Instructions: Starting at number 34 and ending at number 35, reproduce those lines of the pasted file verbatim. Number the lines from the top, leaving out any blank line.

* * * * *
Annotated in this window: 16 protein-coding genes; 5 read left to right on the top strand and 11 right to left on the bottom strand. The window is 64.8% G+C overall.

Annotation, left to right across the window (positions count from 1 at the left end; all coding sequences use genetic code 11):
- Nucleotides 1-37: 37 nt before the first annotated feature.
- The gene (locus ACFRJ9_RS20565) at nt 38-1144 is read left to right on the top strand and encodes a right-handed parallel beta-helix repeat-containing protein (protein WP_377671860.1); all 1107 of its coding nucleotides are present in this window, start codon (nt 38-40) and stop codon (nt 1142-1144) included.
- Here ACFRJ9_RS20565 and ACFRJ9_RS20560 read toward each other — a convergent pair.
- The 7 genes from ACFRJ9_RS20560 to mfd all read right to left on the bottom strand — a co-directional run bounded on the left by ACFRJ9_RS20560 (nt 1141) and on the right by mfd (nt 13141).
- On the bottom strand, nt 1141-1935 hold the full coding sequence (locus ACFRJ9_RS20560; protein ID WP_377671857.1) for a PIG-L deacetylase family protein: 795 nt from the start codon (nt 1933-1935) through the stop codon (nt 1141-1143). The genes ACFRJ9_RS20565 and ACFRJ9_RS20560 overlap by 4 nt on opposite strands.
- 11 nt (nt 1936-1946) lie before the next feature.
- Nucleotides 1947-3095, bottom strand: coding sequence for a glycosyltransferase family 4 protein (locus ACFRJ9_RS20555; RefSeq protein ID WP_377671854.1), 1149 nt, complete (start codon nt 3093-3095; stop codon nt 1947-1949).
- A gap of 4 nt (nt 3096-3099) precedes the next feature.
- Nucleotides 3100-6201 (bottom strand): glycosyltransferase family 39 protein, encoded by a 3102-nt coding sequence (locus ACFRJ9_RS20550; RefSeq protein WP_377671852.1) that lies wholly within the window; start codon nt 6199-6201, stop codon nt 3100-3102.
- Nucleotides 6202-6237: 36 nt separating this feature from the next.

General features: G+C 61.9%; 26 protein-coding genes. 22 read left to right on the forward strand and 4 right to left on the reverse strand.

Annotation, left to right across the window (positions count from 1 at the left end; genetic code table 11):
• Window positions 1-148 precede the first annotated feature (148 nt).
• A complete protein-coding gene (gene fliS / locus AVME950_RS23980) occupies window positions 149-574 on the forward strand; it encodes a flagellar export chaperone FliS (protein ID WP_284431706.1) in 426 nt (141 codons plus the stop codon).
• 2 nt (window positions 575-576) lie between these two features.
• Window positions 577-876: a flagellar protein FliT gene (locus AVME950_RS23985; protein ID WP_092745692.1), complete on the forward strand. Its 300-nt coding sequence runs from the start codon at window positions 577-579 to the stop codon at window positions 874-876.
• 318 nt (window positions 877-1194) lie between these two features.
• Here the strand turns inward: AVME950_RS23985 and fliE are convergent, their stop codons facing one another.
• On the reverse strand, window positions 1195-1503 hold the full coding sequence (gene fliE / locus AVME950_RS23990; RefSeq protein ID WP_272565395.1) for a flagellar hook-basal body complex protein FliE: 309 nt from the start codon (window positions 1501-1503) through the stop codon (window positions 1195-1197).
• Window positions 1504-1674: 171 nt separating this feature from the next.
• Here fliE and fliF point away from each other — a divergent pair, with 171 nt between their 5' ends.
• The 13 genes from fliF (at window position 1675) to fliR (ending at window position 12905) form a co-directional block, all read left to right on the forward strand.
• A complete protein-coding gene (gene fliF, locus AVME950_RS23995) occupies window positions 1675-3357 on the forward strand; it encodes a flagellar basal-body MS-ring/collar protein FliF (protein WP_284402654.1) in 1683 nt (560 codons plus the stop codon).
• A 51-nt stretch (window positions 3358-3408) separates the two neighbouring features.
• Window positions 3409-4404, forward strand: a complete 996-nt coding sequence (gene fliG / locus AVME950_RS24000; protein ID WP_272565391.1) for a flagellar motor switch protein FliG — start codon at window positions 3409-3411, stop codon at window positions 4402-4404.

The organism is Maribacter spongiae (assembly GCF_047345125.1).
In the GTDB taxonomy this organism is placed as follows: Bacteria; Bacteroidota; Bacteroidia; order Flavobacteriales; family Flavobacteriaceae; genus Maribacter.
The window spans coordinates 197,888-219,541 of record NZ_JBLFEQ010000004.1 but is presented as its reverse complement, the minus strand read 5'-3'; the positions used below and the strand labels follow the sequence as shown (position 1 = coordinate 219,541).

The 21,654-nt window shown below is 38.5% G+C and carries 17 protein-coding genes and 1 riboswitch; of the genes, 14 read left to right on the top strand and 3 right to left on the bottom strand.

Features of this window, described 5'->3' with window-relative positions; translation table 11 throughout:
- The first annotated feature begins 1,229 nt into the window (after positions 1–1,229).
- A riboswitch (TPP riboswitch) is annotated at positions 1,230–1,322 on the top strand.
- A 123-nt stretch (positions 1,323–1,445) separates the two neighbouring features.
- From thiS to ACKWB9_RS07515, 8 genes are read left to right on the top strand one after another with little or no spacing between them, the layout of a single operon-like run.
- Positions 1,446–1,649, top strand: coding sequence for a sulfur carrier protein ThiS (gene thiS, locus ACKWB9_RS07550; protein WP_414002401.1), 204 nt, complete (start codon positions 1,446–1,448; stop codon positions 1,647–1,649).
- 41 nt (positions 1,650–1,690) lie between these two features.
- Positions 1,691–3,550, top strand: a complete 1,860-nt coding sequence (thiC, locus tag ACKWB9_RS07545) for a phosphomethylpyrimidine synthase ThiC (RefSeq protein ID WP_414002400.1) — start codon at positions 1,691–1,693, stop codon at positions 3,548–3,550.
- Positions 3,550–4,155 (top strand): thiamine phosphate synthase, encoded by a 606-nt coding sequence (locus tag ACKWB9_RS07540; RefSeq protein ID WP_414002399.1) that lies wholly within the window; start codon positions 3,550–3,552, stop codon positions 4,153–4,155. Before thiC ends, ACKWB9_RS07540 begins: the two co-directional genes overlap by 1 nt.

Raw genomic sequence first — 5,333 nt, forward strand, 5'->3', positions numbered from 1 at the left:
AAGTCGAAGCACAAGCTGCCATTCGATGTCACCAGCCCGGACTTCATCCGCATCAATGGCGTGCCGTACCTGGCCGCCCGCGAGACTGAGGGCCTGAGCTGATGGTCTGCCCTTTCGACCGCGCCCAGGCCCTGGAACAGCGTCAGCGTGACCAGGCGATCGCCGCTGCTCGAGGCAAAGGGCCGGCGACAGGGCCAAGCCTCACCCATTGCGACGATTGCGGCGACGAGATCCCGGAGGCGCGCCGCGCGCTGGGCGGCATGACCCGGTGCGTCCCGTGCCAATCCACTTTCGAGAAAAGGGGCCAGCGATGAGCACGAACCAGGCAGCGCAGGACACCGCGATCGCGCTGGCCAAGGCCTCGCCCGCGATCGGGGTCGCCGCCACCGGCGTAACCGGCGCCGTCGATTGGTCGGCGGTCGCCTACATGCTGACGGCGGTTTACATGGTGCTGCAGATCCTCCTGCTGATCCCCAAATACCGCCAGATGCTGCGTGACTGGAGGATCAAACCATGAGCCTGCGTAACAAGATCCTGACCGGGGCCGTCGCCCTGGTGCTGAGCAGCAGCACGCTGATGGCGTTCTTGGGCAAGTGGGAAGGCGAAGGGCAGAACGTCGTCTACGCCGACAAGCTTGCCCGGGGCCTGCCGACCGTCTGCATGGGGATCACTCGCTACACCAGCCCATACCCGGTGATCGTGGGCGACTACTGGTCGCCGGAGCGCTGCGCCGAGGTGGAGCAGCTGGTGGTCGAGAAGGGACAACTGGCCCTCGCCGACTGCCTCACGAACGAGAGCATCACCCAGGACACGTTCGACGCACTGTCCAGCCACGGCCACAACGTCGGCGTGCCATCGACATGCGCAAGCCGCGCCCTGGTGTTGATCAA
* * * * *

- A riboswitch (TPP riboswitch) is annotated at positions 1,230–1,322 on the top strand.
- A 123-nt stretch (positions 1,323–1,445) separates the two neighbouring features.